ILLINOIS APPELLATE COURT FIRST DISTRICT, THIRD DIVISION.
MARCH 1, 1961.
FANNIN STATE BANK, APPELLEE,
JENNIE GROSSMAN, APPELLANT.
Appeal from the Circuit Court of Cook county; the Hon. DANIEL
A. ROBERTS, Judge, presiding. Judgment affirmed.
MR. PRESIDING JUSTICE SCHWARTZ DELIVERED THE OPINION OF THE COURT.
Rehearing denied March 23, 1961.
In this case, both parties asked for judgment on the pleadings. The court allowed plaintiff's motion, entered judgment in its favor and defendant appealed.
The suit involves construction of a guaranty given by defendant to plaintiff for the payment of "any and all indebtedness and liability of every kind, nature and character" incurred by one Joseph Gorchoff up to $10,000. Gorchoff endorsed a note to the bank given by the Luran Steel Supply Co., a corporation, of which he was president. When the note was dishonored and Gorchoff failed to pay, plaintiff sued defendant on the guaranty. The question is whether Gorchoff's liability as an endorser is covered by the terms of the guaranty.
It appears from the pleadings that Gorchoff originally did business as an individual under the name of Luran Steel Supply Co. and was so engaged when defendant executed and delivered her guaranty to the bank. At that time she handed an officer of the bank a cancelled guaranty agreement which she had previously signed for another bank and told the officer that she would sign a similar guaranty. Accordingly, a guaranty identical in substance was drafted by plaintiff and was executed by defendant. Sometime thereafter, Luran Steel Supply Co. was incorporated, and the note in question was executed by that company and endorsed by Joseph Gorchoff.
Defendant contends that the guaranty was intended to cover money loaned directly to Gorchoff and not his liability as an endorser. The terms of the instrument, however, clearly contemplate the extension of credit and the incurring of liability beyond that of the narrow limitation placed on it by defendant. It provides that the bank shall give Gorchoff credit as he may desire and the bank may grant from time to time, whether to him alone or to him and others, and defendant guarantees payment in the following terms:
". . . unconditionally guarantees prompt payment when due and at all times thereafter of any and all indebtedness and liability of every kind, nature and character and all renewals, extensions and modifications thereof now existing or which may hereafter exist from the Borrower to said Bank, howsoever and whensoever created, or arising or evidenced, or acquired. . . ." (Emphasis supplied.)
The only limitation on her obligation is that contained in the last paragraph:
"It is understood that while the amount of credit extended to or liability incurred to the Bank by the Borrower is not limited, the liability of the undersigned to the Bank hereunder shall not exceed Ten Thousand And No/one/Hundredths ($10,000) dollars. February 10, 1956. This Guaranty Is A Continuing One Or Unless Revoked in Writing."
The words "indebtedness and liability" are not limited to liability for money owing by Gorchoff individually. The last paragraph of the instrument makes that clear. It refers to "the amount of credit extended to or liability incurred to the Bank" by Gorchoff, and places one limitation on that credit or liability, that is, that it shall not exceed ten thousand dollars.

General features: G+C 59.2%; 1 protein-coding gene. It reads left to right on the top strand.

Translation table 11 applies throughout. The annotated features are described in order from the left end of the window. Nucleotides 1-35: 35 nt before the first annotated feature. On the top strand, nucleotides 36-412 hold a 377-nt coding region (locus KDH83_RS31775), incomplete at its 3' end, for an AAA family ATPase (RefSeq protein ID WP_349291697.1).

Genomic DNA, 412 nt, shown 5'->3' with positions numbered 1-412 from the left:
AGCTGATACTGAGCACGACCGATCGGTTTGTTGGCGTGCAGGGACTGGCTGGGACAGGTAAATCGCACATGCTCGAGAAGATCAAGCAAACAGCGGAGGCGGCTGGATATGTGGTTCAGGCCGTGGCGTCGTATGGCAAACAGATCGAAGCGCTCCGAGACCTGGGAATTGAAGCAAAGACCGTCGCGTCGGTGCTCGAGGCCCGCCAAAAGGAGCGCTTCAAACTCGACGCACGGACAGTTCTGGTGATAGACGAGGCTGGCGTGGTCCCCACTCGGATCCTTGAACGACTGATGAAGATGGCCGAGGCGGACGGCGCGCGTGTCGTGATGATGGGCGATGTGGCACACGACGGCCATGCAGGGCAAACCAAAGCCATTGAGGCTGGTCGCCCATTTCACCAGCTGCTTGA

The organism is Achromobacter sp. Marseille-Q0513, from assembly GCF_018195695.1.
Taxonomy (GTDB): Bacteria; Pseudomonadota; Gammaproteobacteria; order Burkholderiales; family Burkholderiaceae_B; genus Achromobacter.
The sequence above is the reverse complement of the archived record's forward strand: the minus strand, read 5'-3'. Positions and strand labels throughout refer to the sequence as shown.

As the transaction took place in Texas, the laws of that state would govern. The Texas statute (17 Vernon's Texas Civil Statutes, Title 98, Article 5936, Secs. 64, 66, pages 183-84) provide as follows:
"Sec. 64. Where a person, not otherwise a party to an instrument, places thereon his signature in blank before delivery he is liable as an endorser, in accordance with the following rules:
(1) If the instrument is payable to the order of a third person, he is liable to the payee and to all subsequent parties. . . ."
Section 66 fixes the obligation of the endorser as a liability and is within the terms of the guaranty.
It is argued by defendant that since Gorchoff was designated as "borrower" in the instrument of guaranty, the guaranty must be limited to indebtedness incurred by him. The word "borrower" was merely a term of convenience and was not intended to define the extent of the guaranty. Other language in the instrument to which we have before referred makes this clear.
It is true, as contended by defendant, that the undertaking of a guarantor is to be strictly construed. Courts apparently consider that guarantors and sureties without compensation do not directly profit nor seek to profit from such a transaction, but are third persons who have become involved out of generosity or some incidental consideration. On the other hand, a guaranty is a mercantile instrument serving the uses and convenience of commercial intercourse, and should be construed according to what may be fairly said to be the understanding of the parties, as in any other contract. Booth v. Irving National Exchange Bank, 116 Md. 668, 82 A. 652, 654 (1911). That case was similar to the instant one. The guarantor guaranteed to the extent of $10,000 the payment of all sums of money that might become due from one C.S. Norris upon all obligations "direct and indirect, written and verbal, and implied." A corporation of which Norris was president borrowed money from the bank. Norris endorsed the note. The court held that the guaranty of payment was sufficient to cover his liability as an endorser.